Who has influenced the way you now run your group?

I am still growing as an independent researcher, and I think the growing up part will continue until I have the ability. I am still highly influenced by my PhD supervisor, Prof Sehgal, He wanted to do great science, but he knew that he could only do that by developing the next generation of researchers. So, he was incredibly supportive of us and provided an atmosphere that encouraged creative thinking. That had a big influence on me, and I try to emulate him when working with my own group.

What brought you to Australia?

After working with Andre, I’d published a high impact paper in Science and had two patent applications, so I thought I was in a good position to apply for faculty positions, ideally in an English-speaking country. So, I started looking at Australia – UNSW in particular does amazing research.

I contacted someone I respect very much – Professor Veena Sahajwalla. 10 minutes after I sent her my CV, she phoned me and we chatted for an hour! She was hiring researchers at the time, but knew I was looking for a more senior, independent role, so we kept in touch. Then one day, I received an email from Prof Paul Munroe, our Head of School, who invited me for an interview. I eventually got a Lecturer role.

Veena has been another major influence on my career – she’s a highly respected scientist in Australia, but she is known for her work with industry. Before I came to UNSW, my mind-set was “I’m a scientist, so my job is to do research in lab and write papers.” Now I think this isn’t enough, I feel our work should to go beyond the lab, so it can benefit as many people as possible. That was a massive shift for me.

Do you enjoy collaborating with industry?

I love coming up with creative solutions to real-world problems. I’m still doing great science and publishing in top tier journals – that’s important for my students – but because I work with companies, I can also directly see the impact of my work. It’s a very different way to do science, but it’s motivating.

Right now, I’m leading four industry projects, and a few more coming, all in graphene applications– around 80% of our funding comes through that route. We’re working with Sydney Water to develop graphene oxide membranes for water filtration. They have some very good scientists there, including Dr Heriberto Bustamante, who I work with. Our project is going very well – even at low pressures, our membrane can remove 99% of all natural organic matter from drinking water, while keeping the water flux high. So, we’re stepping up activity on that.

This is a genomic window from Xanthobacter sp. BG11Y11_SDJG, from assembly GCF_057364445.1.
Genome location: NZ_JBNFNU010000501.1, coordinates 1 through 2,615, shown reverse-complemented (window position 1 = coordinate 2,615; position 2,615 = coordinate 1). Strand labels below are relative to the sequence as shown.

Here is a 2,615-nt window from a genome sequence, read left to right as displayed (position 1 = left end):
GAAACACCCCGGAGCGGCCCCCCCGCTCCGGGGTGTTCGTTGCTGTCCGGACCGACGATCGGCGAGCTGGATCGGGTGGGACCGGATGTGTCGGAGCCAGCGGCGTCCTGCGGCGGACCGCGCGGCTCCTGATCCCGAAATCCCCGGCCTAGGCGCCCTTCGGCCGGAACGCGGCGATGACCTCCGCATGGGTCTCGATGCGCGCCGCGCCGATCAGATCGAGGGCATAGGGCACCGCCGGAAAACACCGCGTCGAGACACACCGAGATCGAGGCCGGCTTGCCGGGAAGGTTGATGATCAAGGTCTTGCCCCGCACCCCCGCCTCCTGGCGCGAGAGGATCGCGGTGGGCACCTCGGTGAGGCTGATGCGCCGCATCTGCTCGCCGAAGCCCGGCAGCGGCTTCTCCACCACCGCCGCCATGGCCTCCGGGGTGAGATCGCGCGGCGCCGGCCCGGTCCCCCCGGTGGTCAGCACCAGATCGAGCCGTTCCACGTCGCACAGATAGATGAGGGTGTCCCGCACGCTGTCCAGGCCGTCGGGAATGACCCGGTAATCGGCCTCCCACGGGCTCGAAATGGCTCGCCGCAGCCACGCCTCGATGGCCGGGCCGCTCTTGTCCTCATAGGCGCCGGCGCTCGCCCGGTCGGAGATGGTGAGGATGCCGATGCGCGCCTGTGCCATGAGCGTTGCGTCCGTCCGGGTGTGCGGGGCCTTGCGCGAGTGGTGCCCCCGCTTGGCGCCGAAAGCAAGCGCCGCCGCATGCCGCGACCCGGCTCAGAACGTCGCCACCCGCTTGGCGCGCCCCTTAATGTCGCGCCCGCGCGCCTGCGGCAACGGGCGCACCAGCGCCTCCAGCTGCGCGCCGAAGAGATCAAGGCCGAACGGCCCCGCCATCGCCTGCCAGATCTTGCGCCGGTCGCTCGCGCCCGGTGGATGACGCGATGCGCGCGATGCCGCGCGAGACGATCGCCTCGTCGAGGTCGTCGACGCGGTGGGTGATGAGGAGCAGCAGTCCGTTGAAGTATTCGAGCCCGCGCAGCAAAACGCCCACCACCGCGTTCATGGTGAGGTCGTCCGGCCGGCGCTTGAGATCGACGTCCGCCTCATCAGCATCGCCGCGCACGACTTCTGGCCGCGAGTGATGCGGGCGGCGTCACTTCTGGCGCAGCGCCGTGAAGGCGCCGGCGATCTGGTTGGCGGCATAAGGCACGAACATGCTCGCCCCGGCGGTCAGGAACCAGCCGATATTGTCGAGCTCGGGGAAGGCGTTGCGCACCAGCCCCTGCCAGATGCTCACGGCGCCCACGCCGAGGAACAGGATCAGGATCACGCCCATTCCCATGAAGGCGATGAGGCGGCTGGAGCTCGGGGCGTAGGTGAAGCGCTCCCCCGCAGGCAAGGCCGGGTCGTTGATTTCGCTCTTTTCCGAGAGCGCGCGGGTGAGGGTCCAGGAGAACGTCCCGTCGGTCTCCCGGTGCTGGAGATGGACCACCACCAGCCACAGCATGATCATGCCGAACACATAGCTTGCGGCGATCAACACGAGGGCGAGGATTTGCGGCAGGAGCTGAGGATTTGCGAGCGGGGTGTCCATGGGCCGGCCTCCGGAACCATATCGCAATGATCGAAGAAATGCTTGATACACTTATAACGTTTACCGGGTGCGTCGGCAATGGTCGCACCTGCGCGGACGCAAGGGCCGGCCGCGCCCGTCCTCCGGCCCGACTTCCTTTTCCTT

We’re working on other topics too. For example, we’re collaborating with a tire manufacturer to extract methane from waste tyres, and use it to produce graphene on steel to make it stronger. We’re also exploring the use of graphene oxide as a desiccant material – so far, it seems to completely outperform silica gel in all desiccant applications. And we’re working with colleagues in Community Medicine to develop carbon facemasks for use in healthcare.

And on the fundamental science front, I am just about to go to Germany as part of my Humboldt Research Fellowship. This will help me to extend my work on 2D materials to include compounds like MoS2. There, I’ll be working on membranes that can separate gases and produce pure hydrogen.

Scientific curiosity is an important thing, but I really want my work to make a difference to my community and have a global impact.  One should have the ‘qualified background knowledge’, along with certification, in order to really contribute to the state-of-the-art. Peer reviewed papers, in good journals, counts as a kind of science certification. So, publications immediately followed by directly working with industry to create an impact, is our way of contributing.